Mad respect for the seven GOP senators who voted to convict Donald Trump.
Don’t underestimate how much raw political courage that took. Even the ones who aren’t up for re-election face censure, excommunication, and the feces-flinging wrath of the Trumpist flying monkeys.
Unfortunately, the seven do not represent what the Republican Party has become.
Forty-three Senate Republicans voted to acquit the former president. Trump’s Big Lie, his attempt to overturn the election, and the attack on the Capitol did not cross a red line for them.
As Alexander Burns wrote in the NYT:
The vote stands as a pivotal moment for the party Mr. Trump molded into a cult of personality, one likely to leave a deep blemish in the historical record. Now that Republicans have passed up an opportunity to banish him through impeachment, it is not clear when — or how — they might go about transforming their party into something other than a vessel for a semiretired demagogue who was repudiated by a majority of voters.
Actually, the Republicans told us who they were. Let’s run the numbers from the last few weeks:
The number of Republicans who backed the Texas lawsuit to overturn the presidential election: 126;
The number of Republicans who voted against certifying the electoral votes of Pennsylvania: 138;
The number of Republicans who voted to protect conspiracy theorist/bigot Marjorie Taylor Greene’s committee assignments: 199;
The number of House Republicans who voted against impeachment: 197;
And then Saturday’s vote. Overall the pro-Trump GOP vote (in the House and Senate): 240-17.
This is Donald Trump’s party. But worse.
Over the last five years, Republicans have shown willingness to accept — or least ignore — lies, racism, and xenophobia.
But now it is a party that is also willing to acquiesce to sedition, violence, extremism, and anti-democratic authoritarianism.
Maybe that’s what Lindsey Graham meant when he talked about “Trump-plus.”
Ron Brownstein asks: “Is the GOP's extremist wing now too big to fail?”
Through their inactions on Trump and Greene, Republicans "are normalizing, they are mainstreaming, what counterterrorism experts would say is violent extremism: that it is acceptable to use inflammatory rhetoric and encourage violence to achieve your ends and ... it is acceptable to engage in public life through conspiracy theories," says Elizabeth Neumann, a former assistant secretary for threat prevention in the Department of Homeland Security for Trump who resigned and opposed his reelection.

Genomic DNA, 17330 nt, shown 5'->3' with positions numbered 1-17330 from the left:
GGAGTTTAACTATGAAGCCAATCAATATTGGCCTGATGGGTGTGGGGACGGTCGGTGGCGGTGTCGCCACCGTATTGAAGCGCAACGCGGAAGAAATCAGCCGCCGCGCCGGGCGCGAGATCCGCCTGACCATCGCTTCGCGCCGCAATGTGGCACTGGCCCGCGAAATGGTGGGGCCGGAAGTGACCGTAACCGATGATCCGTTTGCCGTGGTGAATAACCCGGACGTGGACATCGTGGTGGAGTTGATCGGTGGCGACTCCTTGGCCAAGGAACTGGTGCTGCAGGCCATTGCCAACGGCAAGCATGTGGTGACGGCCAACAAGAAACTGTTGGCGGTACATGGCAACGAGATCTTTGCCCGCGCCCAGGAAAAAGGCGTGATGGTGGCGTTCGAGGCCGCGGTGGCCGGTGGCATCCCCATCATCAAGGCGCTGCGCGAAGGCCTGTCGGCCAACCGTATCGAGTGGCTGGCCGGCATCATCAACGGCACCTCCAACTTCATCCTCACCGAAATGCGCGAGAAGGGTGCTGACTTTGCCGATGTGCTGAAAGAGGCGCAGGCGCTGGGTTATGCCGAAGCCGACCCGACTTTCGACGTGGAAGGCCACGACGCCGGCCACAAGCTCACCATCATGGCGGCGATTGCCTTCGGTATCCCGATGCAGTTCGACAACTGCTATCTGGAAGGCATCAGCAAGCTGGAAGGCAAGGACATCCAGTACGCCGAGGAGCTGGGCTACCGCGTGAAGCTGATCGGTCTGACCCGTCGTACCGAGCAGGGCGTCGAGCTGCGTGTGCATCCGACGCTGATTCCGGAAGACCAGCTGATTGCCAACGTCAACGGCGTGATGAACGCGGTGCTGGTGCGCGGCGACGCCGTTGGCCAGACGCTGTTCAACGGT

Acquitted, but not exonerated.
Let’s leave aside for a moment the hypocrisy and deep cynicism of McConnell’s post-acquittal floor speech.
Knowing that TrumpWorld would spin the vote as a vindication, McConnell declared unambiguously that Trump was guilty, disgraced, and still liable for his crimes.
“There’s no question — none — that President Trump is practically and morally responsible for provoking the events of the day,” he said, moments after voting to acquit the ex-president.
McConnell is (and always will be) focused on maintaining his own power; and his pretzel logic was appalling.
But, there was a flash of real bottled-up frustration there. He was trying to lay down the marker that acquittal did not equal exoneration.
Or as Saturday Night Live put it:
"I think he’s guilty as hell and the worst person I've ever met, and I hope every city, county and state locks his ass up," said McConnell, played by Beck Bennett. "Ah, God, that felt good. I been holding that inside my neck for four years."
On Sunday, Lindsey Graham said that McConnell’s comments were “an outlier” in the GOP, and he’s not wrong.